Organic foods are as hot as iPhones and Facebook these days—but unlike most fads, these healthful eats should never go out of fashion. Studies suggest that hormone- and chemical-free foods avoid dangerous pesticides that can cause illness and compromise our immune systems. So, especially for HIV-positive people, it may be time to go organic.

But before you start buying, note that a 3-pound bag of organic grapes can set you back $12. Organic prices may be double those for non-organic food. And with meds and gas draining your bank account, buying organic may send you into the red. To help you save money, POZ delivers the 411 on which organics are really worth the price.

Splurge
First up are milk, eggs, poultry and meats: The cattle, chicken and pigs that end up as certified organic products cannot be given antibiotics, growth hormones or feed made from animal by-products (which can transmit mad cow disease). Similarly, thin-skinned fruits and veggies—which are likely to absorb any pesticides and chemicals—are worth every penny. These include apples, bell peppers, celery, cherries, imported grapes, nectarines, peaches, pears, red raspberries, spinach and strawberries.

Save your cash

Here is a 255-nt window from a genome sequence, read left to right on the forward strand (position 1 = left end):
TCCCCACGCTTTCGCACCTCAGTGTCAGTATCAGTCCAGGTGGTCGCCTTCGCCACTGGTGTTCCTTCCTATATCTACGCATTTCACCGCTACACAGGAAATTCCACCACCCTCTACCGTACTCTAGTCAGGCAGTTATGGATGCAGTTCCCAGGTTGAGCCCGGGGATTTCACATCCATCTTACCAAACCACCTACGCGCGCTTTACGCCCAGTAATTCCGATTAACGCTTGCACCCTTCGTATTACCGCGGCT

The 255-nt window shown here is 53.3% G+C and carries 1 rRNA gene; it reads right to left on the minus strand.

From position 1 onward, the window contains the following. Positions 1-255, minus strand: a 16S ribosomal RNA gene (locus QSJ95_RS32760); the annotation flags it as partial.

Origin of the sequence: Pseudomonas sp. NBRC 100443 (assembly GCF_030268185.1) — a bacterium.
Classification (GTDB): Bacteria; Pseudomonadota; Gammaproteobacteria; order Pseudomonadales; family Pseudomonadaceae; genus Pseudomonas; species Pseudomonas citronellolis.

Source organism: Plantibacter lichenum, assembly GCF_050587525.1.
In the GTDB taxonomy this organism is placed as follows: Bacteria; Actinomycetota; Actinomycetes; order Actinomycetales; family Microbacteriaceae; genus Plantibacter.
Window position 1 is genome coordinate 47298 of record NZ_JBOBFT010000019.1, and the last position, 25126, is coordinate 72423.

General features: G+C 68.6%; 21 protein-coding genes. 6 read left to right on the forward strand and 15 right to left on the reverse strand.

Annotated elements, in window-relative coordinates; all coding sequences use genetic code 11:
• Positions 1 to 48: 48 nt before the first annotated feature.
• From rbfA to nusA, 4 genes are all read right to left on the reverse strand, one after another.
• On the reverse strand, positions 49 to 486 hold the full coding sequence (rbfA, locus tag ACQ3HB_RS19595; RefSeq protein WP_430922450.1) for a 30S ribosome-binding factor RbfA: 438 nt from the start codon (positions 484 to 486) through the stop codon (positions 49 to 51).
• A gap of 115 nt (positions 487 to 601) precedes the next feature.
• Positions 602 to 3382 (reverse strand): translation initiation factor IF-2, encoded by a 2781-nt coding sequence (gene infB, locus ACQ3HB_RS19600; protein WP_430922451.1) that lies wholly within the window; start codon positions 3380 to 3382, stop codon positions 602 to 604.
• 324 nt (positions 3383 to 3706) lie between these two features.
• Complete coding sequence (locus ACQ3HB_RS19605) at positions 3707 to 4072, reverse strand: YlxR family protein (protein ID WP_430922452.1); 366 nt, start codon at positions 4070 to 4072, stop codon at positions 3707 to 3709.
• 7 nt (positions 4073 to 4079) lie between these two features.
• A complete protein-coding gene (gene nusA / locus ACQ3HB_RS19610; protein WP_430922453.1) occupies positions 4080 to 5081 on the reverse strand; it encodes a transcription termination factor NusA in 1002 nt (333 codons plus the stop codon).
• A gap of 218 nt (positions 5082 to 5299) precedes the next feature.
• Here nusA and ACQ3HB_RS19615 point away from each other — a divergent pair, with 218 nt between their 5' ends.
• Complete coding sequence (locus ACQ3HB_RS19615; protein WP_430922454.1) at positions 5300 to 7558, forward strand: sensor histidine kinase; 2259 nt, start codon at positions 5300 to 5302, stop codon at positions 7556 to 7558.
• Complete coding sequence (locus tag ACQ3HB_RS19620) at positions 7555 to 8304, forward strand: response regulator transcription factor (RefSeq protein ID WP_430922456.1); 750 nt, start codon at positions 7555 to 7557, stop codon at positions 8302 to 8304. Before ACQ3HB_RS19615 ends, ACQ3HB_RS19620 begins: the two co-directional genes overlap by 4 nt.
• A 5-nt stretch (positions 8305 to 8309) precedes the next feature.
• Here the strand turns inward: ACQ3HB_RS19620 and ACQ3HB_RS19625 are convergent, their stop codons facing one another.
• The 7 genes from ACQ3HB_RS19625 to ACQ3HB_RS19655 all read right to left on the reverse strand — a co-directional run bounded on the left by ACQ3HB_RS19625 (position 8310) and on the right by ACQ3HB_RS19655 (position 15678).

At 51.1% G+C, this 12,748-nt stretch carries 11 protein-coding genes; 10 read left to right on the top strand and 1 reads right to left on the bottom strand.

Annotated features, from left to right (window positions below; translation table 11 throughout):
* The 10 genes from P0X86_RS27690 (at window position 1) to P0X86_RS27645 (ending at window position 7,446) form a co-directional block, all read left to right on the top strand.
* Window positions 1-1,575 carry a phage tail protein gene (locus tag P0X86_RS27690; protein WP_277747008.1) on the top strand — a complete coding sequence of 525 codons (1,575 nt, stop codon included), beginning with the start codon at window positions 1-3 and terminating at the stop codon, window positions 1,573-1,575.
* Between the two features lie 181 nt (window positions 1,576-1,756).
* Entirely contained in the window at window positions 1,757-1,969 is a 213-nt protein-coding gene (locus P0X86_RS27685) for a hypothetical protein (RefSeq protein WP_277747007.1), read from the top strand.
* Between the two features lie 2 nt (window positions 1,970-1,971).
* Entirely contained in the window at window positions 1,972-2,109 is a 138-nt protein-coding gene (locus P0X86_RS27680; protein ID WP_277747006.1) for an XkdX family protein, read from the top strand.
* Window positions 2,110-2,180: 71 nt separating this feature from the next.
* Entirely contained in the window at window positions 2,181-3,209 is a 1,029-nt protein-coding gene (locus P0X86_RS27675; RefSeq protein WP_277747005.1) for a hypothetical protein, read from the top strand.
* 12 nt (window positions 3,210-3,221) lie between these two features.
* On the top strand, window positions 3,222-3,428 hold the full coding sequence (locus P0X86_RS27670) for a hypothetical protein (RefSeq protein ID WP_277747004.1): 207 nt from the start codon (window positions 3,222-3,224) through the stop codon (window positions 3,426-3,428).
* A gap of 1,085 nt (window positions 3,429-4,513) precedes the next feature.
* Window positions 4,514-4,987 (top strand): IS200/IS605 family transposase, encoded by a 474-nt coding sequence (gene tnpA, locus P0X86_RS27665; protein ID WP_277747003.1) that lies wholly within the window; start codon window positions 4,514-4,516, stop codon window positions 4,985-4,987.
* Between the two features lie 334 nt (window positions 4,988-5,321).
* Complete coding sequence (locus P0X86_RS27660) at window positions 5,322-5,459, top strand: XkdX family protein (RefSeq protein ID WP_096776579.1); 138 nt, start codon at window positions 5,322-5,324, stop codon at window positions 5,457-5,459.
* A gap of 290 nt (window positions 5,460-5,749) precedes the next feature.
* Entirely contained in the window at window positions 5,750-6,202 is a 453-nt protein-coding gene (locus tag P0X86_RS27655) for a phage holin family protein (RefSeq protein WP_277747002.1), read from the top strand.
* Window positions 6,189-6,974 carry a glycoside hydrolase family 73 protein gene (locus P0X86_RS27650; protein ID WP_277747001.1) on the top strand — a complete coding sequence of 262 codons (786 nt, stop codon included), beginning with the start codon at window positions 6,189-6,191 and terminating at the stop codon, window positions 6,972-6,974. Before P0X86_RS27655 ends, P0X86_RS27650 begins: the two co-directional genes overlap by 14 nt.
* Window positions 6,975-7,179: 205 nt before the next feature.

You don't need organic varieties of fruits with thick peels, such as bananas, oranges and grapefruits—the peel protects the fruit from pesticides. Also pass on seafoods claiming to be organic; the USDA has yet to set standards for those.

More ways to save on organic food
• Choosing organic juices and dried or frozen fruit instead of whole fruit allows you to reap some of the costlier fruits' benefits without paying the extra pennies.
• Buy in season. Sure, organic strawberries and blueberries are good for your body, but winter purchases are bad for your wallet.
• Forget fancy labels. Instead, look for affordable organic brands from your local store or Trader Joe's, Kroger, even Wal-Mart—their organic lines include frozen vegetables, milk, syrup and cookies. Now, that's a trend anyone can follow.